Safety at sea will be compromised after lighthouse workers voted for strike action in a dispute over pay, a union has warned.
Unite the union said that its members employed by the Northern Lighthouse Board (NLB) are set to take “historic” strike action, with dates to be announced in due course.
The union blamed the UK Government for the situation, saying that NLB is in effect being forced to offer a “pitiful” 2%, when other public sector workers have been offered significantly more.
In the ballot, which closed on April 24, around 30 Unite members including able seamen, base assistants, cooks and technicians supported taking strike action by 90.6% in a turnout of 86.5%.
Unite said the workers maintain and operate Scotland’s lighthouses, beacons and buoys at sea – ensuring that vessels and ships have safe passage through Scottish waters.
NLB said it is preparing contingency plans ahead of any strike action.
Unite industrial officer Alison MacLean said: “The practical implications of Unite members taking strike action is that safety at sea will be compromised.
“The blame for this situation lies squarely at the door of the UK Government Department for Transport because the NLB simply doesn’t have the capacity to raise money to fund a better offer.”
Unite said the current NLB offer is significantly below the current rate of inflation which stands at 13.5% (RPI).
Sharon Graham, Unite general secretary, said: “Unite’s members at the NLB have emphatically supported taking historic strike action. There has been a failure on the part of the UK Government to resolve this dispute.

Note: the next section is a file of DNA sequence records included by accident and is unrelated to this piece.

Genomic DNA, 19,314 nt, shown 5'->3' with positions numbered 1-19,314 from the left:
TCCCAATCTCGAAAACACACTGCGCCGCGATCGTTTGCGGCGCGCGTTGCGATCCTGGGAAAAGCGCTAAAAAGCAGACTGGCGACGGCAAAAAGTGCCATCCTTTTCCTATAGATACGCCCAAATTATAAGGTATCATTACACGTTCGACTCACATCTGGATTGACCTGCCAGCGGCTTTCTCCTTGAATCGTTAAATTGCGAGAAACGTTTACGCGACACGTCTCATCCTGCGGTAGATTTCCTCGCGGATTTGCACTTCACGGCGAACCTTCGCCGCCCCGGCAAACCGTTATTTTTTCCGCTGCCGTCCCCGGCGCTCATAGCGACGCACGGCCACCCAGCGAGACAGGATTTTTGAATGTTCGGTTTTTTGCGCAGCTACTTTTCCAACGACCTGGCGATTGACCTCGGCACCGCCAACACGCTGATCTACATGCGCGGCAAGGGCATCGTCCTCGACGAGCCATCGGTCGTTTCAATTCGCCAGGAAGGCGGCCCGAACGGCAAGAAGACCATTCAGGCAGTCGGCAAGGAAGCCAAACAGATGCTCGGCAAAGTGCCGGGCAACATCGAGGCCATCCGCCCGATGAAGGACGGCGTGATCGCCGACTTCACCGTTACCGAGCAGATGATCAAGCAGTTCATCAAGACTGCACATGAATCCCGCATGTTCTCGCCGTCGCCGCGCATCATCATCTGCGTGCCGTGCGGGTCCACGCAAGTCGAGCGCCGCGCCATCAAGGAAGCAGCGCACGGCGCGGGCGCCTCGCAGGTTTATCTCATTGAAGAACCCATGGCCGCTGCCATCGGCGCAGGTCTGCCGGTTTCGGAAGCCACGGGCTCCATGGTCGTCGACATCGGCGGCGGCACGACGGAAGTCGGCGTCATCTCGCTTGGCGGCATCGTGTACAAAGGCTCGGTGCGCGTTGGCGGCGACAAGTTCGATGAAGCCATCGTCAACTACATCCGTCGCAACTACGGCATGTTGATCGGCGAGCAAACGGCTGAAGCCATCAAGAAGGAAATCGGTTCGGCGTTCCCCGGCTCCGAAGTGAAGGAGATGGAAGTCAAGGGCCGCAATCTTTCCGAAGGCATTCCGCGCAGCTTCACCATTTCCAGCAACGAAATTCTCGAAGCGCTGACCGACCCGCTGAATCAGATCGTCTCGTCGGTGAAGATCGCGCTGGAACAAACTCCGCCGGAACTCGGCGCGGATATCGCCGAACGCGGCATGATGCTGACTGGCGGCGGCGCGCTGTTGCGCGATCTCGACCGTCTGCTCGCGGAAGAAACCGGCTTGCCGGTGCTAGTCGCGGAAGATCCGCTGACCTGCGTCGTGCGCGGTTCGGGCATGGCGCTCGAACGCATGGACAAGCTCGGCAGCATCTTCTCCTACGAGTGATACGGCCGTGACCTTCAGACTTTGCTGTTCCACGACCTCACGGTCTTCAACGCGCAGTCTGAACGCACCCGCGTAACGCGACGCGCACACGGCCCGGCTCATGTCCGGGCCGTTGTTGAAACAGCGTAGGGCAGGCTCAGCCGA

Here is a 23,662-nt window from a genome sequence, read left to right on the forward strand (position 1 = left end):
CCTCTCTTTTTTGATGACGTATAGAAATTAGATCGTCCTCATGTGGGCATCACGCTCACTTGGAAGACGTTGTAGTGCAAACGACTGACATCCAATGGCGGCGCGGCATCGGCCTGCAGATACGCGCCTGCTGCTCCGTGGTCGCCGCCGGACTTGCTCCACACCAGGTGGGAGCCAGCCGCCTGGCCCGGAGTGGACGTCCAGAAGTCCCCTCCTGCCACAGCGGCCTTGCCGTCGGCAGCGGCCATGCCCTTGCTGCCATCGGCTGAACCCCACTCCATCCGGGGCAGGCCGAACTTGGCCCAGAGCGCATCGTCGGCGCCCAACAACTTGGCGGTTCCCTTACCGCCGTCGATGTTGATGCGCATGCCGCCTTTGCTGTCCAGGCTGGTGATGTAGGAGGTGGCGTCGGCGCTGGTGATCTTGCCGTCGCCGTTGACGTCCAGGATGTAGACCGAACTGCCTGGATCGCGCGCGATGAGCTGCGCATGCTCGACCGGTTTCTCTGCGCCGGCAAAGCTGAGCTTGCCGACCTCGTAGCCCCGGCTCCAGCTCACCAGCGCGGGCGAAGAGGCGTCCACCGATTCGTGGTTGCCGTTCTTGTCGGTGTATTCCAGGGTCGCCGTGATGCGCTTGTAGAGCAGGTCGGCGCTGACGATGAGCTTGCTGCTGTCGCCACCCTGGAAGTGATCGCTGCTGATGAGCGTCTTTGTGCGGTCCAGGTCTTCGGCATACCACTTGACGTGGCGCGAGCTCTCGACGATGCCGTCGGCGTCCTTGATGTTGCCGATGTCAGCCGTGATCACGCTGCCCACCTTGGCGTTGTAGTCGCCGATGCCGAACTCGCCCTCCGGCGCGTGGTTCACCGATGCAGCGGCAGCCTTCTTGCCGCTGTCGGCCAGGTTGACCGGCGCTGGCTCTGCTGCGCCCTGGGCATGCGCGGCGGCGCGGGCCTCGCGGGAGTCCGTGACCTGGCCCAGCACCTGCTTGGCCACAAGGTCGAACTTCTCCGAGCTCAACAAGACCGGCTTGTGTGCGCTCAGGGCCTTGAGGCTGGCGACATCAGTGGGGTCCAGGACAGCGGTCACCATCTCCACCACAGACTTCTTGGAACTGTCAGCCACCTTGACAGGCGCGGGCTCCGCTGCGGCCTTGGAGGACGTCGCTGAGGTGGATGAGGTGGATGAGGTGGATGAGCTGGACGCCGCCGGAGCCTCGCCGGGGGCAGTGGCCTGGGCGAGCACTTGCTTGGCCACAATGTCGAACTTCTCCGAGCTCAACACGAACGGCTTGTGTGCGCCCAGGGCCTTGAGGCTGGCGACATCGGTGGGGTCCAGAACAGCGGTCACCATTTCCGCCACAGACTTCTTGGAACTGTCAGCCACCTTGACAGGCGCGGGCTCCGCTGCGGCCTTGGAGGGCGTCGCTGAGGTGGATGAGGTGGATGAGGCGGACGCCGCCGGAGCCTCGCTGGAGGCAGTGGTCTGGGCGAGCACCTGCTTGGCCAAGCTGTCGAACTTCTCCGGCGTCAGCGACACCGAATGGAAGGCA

“The NLB is in effect being forced to offer a pitiful 2%, when other public sector workers have been offered significantly more.
“The workers deserve far better, and we will support our NLB members all the way in their fight for better jobs, pay and conditions.”
The NLB maintains 208 lighthouses across Scotland and the Isle of Man.
Mike Bullock, NLB’s chief executive, said: “Following the decision by some Northern Lighthouse Board (NLB) staff members to take industrial action, we are preparing contingency plans to ensure the essential monitoring of Aids to Navigation continues and navigation warnings are issued to mariners during the period of strike action.
“Not all NLB staff are involved in the industrial action and where possible, we will continue with routine work. If there are Aids to Navigation defects during strike periods where technicians aren’t available, we will rectify these as soon as the strike is over.
“Strikes by vessel crews will take place when the vessels are securely moored alongside NLB’s Oban base and therefore the ships will not operate at that time. We are having ongoing discussions with Unite to reach agreement for our vessels to respond to wrecks and new dangers during strike periods.
“Contractors working on NLB sites are expected to be unaffected except where they are being supported by striking NLB staff or vessels.
“We fully appreciate the financial pressure that has been placed on individual members of our team due to high inflation and the rising cost of living, however, as an Arm’s Length Body of the Department for Transport (DfT), NLB is bound entirely by UK Government pay policy.
“The pay award has gone through an exhaustive DfT approval process which leaves us with no room to manoeuvre.
“We are committed to working with the unions and our team to try to avoid further industrial action.”
A UK Government spokesman said: “Public sector pay strikes a careful balance between recognising the vital importance of public sector workers, while delivering value for taxpayers and avoiding higher prices in the future.”